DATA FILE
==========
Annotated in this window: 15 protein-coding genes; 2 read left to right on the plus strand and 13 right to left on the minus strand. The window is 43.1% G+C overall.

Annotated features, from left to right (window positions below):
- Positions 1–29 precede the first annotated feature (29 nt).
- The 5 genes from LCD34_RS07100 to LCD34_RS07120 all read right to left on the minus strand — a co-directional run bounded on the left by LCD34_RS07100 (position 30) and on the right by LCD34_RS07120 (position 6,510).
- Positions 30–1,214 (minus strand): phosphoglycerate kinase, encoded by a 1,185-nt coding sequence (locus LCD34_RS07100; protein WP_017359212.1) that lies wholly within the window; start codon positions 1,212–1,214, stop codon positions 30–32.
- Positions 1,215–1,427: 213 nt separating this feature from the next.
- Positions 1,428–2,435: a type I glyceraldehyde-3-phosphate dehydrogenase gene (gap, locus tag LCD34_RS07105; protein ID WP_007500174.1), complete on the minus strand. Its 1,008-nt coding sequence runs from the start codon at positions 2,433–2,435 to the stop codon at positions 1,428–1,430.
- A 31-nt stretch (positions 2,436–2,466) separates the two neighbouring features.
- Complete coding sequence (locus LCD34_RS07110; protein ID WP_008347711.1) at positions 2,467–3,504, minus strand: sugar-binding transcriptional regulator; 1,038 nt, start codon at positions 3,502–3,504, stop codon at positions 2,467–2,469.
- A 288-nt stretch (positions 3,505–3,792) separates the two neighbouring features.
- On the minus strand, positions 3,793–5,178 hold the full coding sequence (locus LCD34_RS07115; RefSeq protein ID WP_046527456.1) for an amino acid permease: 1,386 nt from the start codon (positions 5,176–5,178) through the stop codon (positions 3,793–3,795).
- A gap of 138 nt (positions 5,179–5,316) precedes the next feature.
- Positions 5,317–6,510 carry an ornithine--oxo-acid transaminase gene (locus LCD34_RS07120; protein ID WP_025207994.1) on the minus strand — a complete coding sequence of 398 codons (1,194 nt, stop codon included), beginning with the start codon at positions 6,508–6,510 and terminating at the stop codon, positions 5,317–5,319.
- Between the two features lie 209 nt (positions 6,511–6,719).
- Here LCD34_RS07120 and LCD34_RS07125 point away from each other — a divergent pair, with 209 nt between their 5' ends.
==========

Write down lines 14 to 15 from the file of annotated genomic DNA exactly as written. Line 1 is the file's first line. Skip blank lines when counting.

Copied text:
- Between the two features lie 209 nt (positions 6,511–6,719).
- Here LCD34_RS07120 and LCD34_RS07125 point away from each other — a divergent pair, with 209 nt between their 5' ends.